5 Reasons Why Your Dyslexic Child Must Identify Their Strengths

I read recently that many people don’t know what their strengths are which is quite surprising really as I’m sure most people can tell you what they’re weaknesses are. This is a problem when it comes to your child who has been assessed as having dyslexia, mainly because as I posted in last week’s blog, they are painfully aware of their weaknesses – the school system shows it up every day for them. So, here are 5 reasons why you must help them identify their strengths.

1. They can identify how they can learn successfully from their strengths.

All dyslexic children have strengths, which can range from being incredibly resilient in the face of adversity through to being artistic and creative. Maybe their strength is talking about things – so it would seem obvious to suggest that they incorporate this verbal strength to learning (keep saying and recording facts, keep repeating spellings verbally as examples).

Many of the dyslexics I teach have a unique perspective so you should see if they have an interesting way of learning – be open minded to ways they want to try out. For example, some can learn spellings by running a video through their head with each character being a letter in a word they’re learning. I couldn’t learn that way, but if your child has a video memory as a strength, then they will be able to.

2. Knowing their strengths will help them choose their future career.

This one is really important because choosing the right career for their strengths will also mean success in life. Another way of thinking about strengths is thinking about talent. One of the earlier researchers into dyslexia, a neuroscientist called Norman Geshwind, said that people with dyslexia had ‘ superior talents in other areas’.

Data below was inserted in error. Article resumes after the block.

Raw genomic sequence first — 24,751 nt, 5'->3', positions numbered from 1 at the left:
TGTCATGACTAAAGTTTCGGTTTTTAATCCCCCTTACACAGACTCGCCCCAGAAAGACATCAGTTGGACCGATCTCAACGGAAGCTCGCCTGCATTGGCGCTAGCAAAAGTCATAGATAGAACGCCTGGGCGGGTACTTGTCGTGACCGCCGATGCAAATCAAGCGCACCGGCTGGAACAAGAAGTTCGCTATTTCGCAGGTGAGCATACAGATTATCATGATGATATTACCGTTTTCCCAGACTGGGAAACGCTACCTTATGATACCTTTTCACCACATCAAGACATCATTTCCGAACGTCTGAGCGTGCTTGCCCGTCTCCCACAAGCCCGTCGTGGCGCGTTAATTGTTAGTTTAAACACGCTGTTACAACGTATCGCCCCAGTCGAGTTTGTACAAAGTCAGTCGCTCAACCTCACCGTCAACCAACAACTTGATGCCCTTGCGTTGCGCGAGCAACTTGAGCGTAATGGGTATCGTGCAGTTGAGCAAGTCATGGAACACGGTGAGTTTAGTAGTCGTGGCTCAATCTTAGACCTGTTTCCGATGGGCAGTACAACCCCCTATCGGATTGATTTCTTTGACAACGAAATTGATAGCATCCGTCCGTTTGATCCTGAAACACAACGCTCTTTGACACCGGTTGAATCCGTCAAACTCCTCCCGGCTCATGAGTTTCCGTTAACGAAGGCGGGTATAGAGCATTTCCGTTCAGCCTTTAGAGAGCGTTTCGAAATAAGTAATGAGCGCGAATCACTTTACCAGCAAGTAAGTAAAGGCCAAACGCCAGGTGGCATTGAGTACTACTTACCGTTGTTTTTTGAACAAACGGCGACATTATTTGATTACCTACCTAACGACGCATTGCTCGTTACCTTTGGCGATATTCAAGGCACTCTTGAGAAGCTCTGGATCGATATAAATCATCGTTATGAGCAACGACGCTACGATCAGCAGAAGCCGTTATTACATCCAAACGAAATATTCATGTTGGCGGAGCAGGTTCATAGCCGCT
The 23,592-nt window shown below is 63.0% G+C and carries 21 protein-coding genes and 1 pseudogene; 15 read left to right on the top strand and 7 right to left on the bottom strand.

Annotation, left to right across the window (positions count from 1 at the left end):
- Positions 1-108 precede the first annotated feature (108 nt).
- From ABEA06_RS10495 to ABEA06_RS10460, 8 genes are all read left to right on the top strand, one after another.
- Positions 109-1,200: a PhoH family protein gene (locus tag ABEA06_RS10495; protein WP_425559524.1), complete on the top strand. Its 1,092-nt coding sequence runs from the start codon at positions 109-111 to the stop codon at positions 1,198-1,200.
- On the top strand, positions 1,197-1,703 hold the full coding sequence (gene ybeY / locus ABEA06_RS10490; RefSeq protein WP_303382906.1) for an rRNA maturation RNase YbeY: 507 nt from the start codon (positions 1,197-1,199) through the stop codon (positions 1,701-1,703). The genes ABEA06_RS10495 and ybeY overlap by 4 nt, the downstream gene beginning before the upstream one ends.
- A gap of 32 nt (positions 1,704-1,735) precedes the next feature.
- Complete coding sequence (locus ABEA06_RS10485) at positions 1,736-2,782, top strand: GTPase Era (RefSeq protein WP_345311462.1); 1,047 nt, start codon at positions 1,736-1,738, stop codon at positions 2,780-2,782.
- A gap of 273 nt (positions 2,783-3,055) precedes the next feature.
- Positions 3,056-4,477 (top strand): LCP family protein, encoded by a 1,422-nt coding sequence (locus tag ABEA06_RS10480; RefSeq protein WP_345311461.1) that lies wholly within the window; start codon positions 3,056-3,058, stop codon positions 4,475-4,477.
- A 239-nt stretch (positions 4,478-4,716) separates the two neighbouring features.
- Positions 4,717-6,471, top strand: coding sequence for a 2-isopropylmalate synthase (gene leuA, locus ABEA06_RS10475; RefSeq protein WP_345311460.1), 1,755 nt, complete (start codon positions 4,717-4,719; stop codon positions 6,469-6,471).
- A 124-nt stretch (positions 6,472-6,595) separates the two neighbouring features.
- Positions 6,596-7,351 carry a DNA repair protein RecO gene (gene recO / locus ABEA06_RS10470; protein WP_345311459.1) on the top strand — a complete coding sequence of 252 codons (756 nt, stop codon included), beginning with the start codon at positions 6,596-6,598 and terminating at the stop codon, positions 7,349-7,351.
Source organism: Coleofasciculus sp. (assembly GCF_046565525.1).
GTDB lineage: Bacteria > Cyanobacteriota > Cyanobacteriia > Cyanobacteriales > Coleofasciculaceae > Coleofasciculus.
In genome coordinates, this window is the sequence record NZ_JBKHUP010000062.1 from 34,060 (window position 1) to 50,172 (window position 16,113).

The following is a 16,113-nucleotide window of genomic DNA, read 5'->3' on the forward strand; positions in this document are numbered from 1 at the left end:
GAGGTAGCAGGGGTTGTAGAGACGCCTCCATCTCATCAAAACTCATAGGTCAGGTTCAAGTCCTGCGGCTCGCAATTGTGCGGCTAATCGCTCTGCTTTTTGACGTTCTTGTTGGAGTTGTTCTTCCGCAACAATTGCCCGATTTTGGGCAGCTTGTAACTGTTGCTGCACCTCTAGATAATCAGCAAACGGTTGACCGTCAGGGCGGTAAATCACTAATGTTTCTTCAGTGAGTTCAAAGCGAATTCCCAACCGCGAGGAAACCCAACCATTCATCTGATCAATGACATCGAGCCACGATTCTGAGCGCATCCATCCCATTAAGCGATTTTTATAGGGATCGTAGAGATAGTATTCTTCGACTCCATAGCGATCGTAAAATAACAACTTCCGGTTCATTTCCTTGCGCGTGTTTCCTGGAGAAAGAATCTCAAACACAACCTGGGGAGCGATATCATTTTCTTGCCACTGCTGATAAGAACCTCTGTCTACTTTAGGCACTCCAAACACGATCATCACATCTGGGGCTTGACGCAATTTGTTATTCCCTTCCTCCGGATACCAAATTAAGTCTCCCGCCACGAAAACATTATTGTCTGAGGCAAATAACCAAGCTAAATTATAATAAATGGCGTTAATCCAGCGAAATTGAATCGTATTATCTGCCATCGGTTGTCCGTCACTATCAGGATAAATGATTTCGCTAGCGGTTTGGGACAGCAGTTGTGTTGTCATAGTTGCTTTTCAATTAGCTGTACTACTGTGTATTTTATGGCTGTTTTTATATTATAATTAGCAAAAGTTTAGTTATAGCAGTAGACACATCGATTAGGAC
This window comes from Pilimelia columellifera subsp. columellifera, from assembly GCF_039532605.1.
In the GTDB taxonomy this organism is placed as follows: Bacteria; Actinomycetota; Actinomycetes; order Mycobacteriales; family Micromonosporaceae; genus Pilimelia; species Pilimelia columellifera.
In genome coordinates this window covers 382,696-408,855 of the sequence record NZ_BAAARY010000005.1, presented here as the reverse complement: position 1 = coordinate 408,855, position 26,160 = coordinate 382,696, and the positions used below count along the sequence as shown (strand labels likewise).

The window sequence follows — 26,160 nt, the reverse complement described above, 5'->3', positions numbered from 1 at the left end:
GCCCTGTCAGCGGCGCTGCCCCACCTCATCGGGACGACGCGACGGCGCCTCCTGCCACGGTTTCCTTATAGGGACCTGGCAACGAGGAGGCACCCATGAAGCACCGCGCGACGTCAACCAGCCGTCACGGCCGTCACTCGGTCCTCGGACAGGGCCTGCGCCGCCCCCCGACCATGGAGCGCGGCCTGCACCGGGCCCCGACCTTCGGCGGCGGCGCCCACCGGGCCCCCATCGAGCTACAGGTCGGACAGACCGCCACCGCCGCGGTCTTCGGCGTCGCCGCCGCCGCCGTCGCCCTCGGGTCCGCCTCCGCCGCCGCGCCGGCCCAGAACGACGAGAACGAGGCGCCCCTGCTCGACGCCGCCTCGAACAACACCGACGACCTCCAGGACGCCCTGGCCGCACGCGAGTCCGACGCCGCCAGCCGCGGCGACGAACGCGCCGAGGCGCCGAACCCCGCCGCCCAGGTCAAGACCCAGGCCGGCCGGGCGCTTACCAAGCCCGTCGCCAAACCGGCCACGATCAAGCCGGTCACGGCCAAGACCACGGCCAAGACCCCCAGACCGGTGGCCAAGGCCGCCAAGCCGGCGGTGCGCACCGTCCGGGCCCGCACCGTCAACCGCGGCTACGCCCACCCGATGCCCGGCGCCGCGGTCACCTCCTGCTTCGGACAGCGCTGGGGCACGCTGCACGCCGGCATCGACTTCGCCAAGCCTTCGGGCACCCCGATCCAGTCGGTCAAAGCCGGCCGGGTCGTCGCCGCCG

If your child is creative then they may be suited to a career in innovation or one of the creative industries – Google has a high level of dyslexic employees. In a study by Julie Logan, it was found that 35% of US entrepreneurs had some dyslexic tendencies. Maybe your child is a good team worker, in which case anything requiring them to work alone is probably not for them.

3. Your child needs some positivity after the negativity of their assessment.

Dyslexia is officially viewed as a disability (it comes under the Disability Act as a hidden disability). In my opinion, it only becomes a problem when it’s not identified early and school’s don’t put the right support in place. But whether you see it as a disability or believe that it is our systems which make it a disability, your child needs to see the positive sides. The best way to do this is to identify their talents and strengths – show them the flip side of dyslexia.

There is a lot more positive information out there now, with this positive movement being spearheaded by Richard Branson with his ‘Made by Dyslexia’ charity.

4. When your child knows their strengths, they can spend more of their time playing to these.

Once your child realises what they are good at, they can spend much more of their time doing these activities. In turn, this will help to boost their self -esteem and resilience for when things do get tough.

Not all dyslexics are creative, although this is probably the one strength that most people will come up with. They may enjoy doing things which are not ‘run of the mill’, for example I read recently about a young man who had taken up bee keeping!

5. Finally, your child will get to know themselves better and be able to educate others about dyslexia.

The more your child knows about themselves, the more they will be able to advocate for themselves at school, college, university and work when they need to. They will also be in a better position to help others understand them, after all there is a lot of ignorance about dyslexia out there, even in schools and colleges.

Our programme, Smashing Dyslexia, explains what dyslexia is to children themselves and helps them explore their strengths. The next start date is the 12th January 2018. If you would like to find out more about it, please either contact me or click here.

If you would like more tips and ideas on how to help your dyslexic child, please join my Free Facebook group here.

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